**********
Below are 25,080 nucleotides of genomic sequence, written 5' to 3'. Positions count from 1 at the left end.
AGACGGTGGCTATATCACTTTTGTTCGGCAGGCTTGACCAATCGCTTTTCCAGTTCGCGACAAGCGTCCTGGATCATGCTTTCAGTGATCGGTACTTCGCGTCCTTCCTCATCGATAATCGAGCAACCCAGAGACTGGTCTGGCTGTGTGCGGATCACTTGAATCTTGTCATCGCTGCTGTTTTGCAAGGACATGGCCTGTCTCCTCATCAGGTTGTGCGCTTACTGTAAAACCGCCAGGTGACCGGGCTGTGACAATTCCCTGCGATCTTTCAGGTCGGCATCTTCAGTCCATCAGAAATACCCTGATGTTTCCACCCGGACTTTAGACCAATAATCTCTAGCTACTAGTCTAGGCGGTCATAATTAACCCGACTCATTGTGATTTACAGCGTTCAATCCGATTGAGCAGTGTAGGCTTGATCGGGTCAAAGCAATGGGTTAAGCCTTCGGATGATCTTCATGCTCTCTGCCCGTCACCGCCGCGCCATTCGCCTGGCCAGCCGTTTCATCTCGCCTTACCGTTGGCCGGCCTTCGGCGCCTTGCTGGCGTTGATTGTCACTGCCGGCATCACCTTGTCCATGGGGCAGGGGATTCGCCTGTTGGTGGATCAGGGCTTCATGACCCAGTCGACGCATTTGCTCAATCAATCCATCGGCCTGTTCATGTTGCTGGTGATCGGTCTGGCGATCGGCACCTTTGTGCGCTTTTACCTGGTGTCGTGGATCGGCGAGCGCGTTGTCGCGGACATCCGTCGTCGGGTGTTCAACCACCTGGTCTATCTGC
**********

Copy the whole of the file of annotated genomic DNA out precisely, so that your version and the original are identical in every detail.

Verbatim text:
Below are 25,080 nucleotides of genomic sequence, written 5' to 3'. Positions count from 1 at the left end.
AGACGGTGGCTATATCACTTTTGTTCGGCAGGCTTGACCAATCGCTTTTCCAGTTCGCGACAAGCGTCCTGGATCATGCTTTCAGTGATCGGTACTTCGCGTCCTTCCTCATCGATAATCGAGCAACCCAGAGACTGGTCTGGCTGTGTGCGGATCACTTGAATCTTGTCATCGCTGCTGTTTTGCAAGGACATGGCCTGTCTCCTCATCAGGTTGTGCGCTTACTGTAAAACCGCCAGGTGACCGGGCTGTGACAATTCCCTGCGATCTTTCAGGTCGGCATCTTCAGTCCATCAGAAATACCCTGATGTTTCCACCCGGACTTTAGACCAATAATCTCTAGCTACTAGTCTAGGCGGTCATAATTAACCCGACTCATTGTGATTTACAGCGTTCAATCCGATTGAGCAGTGTAGGCTTGATCGGGTCAAAGCAATGGGTTAAGCCTTCGGATGATCTTCATGCTCTCTGCCCGTCACCGCCGCGCCATTCGCCTGGCCAGCCGTTTCATCTCGCCTTACCGTTGGCCGGCCTTCGGCGCCTTGCTGGCGTTGATTGTCACTGCCGGCATCACCTTGTCCATGGGGCAGGGGATTCGCCTGTTGGTGGATCAGGGCTTCATGACCCAGTCGACGCATTTGCTCAATCAATCCATCGGCCTGTTCATGTTGCTGGTGATCGGTCTGGCGATCGGCACCTTTGTGCGCTTTTACCTGGTGTCGTGGATCGGCGAGCGCGTTGTCGCGGACATCCGTCGTCGGGTGTTCAACCACCTGGTCTATCTGC